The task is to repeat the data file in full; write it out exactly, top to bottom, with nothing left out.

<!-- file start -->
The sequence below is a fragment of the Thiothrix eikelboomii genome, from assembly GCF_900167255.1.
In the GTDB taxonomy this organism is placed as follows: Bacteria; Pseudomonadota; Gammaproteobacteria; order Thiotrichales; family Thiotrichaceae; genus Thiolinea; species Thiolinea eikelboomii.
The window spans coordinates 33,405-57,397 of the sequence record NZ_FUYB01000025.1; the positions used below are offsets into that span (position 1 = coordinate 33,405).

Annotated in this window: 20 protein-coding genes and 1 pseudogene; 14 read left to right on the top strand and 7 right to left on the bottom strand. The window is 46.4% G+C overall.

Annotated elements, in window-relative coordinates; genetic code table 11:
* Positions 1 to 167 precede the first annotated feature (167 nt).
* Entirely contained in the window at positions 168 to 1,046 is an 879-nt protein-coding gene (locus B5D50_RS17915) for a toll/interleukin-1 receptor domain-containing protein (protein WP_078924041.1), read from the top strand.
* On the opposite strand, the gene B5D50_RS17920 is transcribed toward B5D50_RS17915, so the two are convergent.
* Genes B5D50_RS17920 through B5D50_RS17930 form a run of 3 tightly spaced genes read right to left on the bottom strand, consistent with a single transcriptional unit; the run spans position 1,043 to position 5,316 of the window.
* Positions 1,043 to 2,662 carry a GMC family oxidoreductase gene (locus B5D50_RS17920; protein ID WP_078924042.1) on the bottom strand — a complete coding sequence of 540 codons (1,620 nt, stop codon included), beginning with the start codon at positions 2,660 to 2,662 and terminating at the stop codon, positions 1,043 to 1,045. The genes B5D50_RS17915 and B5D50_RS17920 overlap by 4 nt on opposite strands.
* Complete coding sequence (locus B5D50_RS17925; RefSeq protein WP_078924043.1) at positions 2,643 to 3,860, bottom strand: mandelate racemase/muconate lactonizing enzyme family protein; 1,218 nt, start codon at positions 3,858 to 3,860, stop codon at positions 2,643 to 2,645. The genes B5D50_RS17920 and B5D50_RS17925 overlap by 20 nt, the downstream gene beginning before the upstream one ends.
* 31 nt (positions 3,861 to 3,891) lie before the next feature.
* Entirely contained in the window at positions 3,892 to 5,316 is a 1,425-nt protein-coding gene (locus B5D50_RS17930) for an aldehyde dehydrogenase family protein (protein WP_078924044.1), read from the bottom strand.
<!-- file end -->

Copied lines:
The sequence below is a fragment of the Thiothrix eikelboomii genome, from assembly GCF_900167255.1.
In the GTDB taxonomy this organism is placed as follows: Bacteria; Pseudomonadota; Gammaproteobacteria; order Thiotrichales; family Thiotrichaceae; genus Thiolinea; species Thiolinea eikelboomii.
The window spans coordinates 33,405-57,397 of the sequence record NZ_FUYB01000025.1; the positions used below are offsets into that span (position 1 = coordinate 33,405).

Annotated in this window: 20 protein-coding genes and 1 pseudogene; 14 read left to right on the top strand and 7 right to left on the bottom strand. The window is 46.4% G+C overall.

Annotated elements, in window-relative coordinates; genetic code table 11:
* Positions 1 to 167 precede the first annotated feature (167 nt).
* Entirely contained in the window at positions 168 to 1,046 is an 879-nt protein-coding gene (locus B5D50_RS17915) for a toll/interleukin-1 receptor domain-containing protein (protein WP_078924041.1), read from the top strand.
* On the opposite strand, the gene B5D50_RS17920 is transcribed toward B5D50_RS17915, so the two are convergent.
* Genes B5D50_RS17920 through B5D50_RS17930 form a run of 3 tightly spaced genes read right to left on the bottom strand, consistent with a single transcriptional unit; the run spans position 1,043 to position 5,316 of the window.
* Positions 1,043 to 2,662 carry a GMC family oxidoreductase gene (locus B5D50_RS17920; protein ID WP_078924042.1) on the bottom strand — a complete coding sequence of 540 codons (1,620 nt, stop codon included), beginning with the start codon at positions 2,660 to 2,662 and terminating at the stop codon, positions 1,043 to 1,045. The genes B5D50_RS17915 and B5D50_RS17920 overlap by 4 nt on opposite strands.
* Complete coding sequence (locus B5D50_RS17925; RefSeq protein WP_078924043.1) at positions 2,643 to 3,860, bottom strand: mandelate racemase/muconate lactonizing enzyme family protein; 1,218 nt, start codon at positions 3,858 to 3,860, stop codon at positions 2,643 to 2,645. The genes B5D50_RS17920 and B5D50_RS17925 overlap by 20 nt, the downstream gene beginning before the upstream one ends.
* 31 nt (positions 3,861 to 3,891) lie before the next feature.
* Entirely contained in the window at positions 3,892 to 5,316 is a 1,425-nt protein-coding gene (locus B5D50_RS17930) for an aldehyde dehydrogenase family protein (protein WP_078924044.1), read from the bottom strand.